Compact and efficient gas diffusion electrodes based on nanoporous alumina membranes for microfuel cells and gas sensors
This work describes the fabrication, characterization and evaluation of thin gas diffusion electrodes (GDEs) that are capable to electrocatalyze the reaction of dissolved gases operating at high diffusion limiting current densities and with fast response times. Nanoporous alumina membranes (NAMs) were used as supports of metal electrocatalysts. NAMs were hydrophobized by silanization and coated on one side with Pt, either over the whole alumina surface by sputtering or just onto the pore openings by local chemical deposition. The Pt-modified NAM-based GDEs were evaluated for hydrogen oxidation. They operated by exposing its coated side to the electrolyte solution and the hydrophobic uncoated side to the flowing gas. Due to the NAM hydrophobicity, flooding of the pores by the electrolyte was diminished, so they were quickly filled by the circulating gas. Simulations of the process on single-pore GDEs showed that the dissolved gas diffused into the solution both radially (ideal pore) and linearly (partially flooded pore), reaching the electrocatalyst film laying right around the pore, which guaranteed a fast mass transport. Hydrogen oxidation operated on these NAM-based GDEs at steady state with limiting current densities as high as 0.5 A cm-2, which were attained in less than 5 s and were proportional to H2 concentrations over a wide range. Thus, their potential use in microfuel cells and gas sensors was demonstrated.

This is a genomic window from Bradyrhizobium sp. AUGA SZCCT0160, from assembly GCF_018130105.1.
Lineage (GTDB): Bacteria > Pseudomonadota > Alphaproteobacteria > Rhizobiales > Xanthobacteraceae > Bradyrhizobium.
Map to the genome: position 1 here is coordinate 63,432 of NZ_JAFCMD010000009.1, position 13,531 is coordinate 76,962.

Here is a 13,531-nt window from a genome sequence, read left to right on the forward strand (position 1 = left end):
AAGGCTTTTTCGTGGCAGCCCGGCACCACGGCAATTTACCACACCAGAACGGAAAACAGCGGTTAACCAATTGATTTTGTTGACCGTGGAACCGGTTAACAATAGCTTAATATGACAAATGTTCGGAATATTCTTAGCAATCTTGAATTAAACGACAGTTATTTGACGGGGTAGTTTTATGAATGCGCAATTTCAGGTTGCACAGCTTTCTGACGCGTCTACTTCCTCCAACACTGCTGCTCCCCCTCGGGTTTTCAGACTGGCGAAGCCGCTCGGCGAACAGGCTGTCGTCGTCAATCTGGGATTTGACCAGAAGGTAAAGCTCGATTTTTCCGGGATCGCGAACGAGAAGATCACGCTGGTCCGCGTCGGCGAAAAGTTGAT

- This article is part of the themed collection: Versatile Electrochemical Approaches